The Revd Brutus Green
One of the twentieth-century’s greatest writers, Arthur Koestler, recorded in his memoirs the moment at which he lost faith in socialism - the moment when he read in the papers that Stalin had made a non-agression pact with Hitler, making another European war inevitable. He wrote, “Our feelings towards Russia were rather like those of a man who has divorced a much-beloved wife; he hates her and yet it is a sort of consolation for him to know that she is still there, on the same planet, still young and alive. But now she was dead. No death is so sad and final as the death of an illusion… Every period has its dominant religion and hope; only very rarely, in its darkest moments, has humanity been left without a specific faith to live and die for. A war was to be fought. They would fight, the men of the Left, but they would fight in bitterness and despair for it is hard for men to fight if they know only what they are fighting against and not what they are fighting for.”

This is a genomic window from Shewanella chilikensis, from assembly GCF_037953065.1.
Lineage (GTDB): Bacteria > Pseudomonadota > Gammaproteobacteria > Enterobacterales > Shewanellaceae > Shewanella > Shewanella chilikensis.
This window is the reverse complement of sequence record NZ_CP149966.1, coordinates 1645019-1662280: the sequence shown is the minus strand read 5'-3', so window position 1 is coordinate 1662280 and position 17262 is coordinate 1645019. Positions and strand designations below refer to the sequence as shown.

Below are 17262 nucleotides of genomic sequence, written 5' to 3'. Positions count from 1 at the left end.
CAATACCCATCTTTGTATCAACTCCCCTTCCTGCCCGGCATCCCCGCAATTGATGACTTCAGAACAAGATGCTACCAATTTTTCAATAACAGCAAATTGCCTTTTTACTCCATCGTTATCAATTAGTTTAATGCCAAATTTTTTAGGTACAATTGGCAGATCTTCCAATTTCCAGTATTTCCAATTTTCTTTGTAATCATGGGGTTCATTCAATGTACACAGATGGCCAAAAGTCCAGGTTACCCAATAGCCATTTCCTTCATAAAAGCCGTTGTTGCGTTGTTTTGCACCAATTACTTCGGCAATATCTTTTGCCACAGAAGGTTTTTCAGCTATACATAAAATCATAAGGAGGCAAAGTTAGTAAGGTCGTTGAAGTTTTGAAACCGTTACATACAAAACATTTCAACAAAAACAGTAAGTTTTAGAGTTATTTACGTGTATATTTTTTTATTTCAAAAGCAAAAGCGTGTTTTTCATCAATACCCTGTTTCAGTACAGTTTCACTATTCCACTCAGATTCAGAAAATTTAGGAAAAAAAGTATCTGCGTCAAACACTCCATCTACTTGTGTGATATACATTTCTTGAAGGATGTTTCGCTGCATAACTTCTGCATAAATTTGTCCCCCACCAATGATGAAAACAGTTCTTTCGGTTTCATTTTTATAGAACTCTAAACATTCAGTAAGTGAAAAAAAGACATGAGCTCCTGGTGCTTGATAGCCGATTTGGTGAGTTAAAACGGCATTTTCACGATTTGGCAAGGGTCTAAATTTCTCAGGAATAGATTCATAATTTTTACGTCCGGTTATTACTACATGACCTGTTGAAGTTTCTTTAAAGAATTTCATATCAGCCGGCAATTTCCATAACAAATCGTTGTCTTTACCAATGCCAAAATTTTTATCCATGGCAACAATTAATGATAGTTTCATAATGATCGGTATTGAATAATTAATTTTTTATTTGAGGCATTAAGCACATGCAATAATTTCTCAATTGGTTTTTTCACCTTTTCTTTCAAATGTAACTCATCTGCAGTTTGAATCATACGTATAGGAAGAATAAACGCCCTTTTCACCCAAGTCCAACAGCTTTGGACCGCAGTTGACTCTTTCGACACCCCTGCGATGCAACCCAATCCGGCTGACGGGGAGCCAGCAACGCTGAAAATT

A friend of mine, who is a playwright and a poet wrote in a similar vein: ‘I’m not sure why people are so quick to dismiss Communism simply because whenever it has been implemented in the past it has led to madness, torture, religious persecution, fanaticism, oppression, genocide, greed, cruelty, megalomania, unexamined self-righteousness, paranoia and evil-on-a-once-unthinkable-scale… Who’s to say it won’t be different next time?’
Something, perhaps, for some of our comrades at St Paul’s to consider.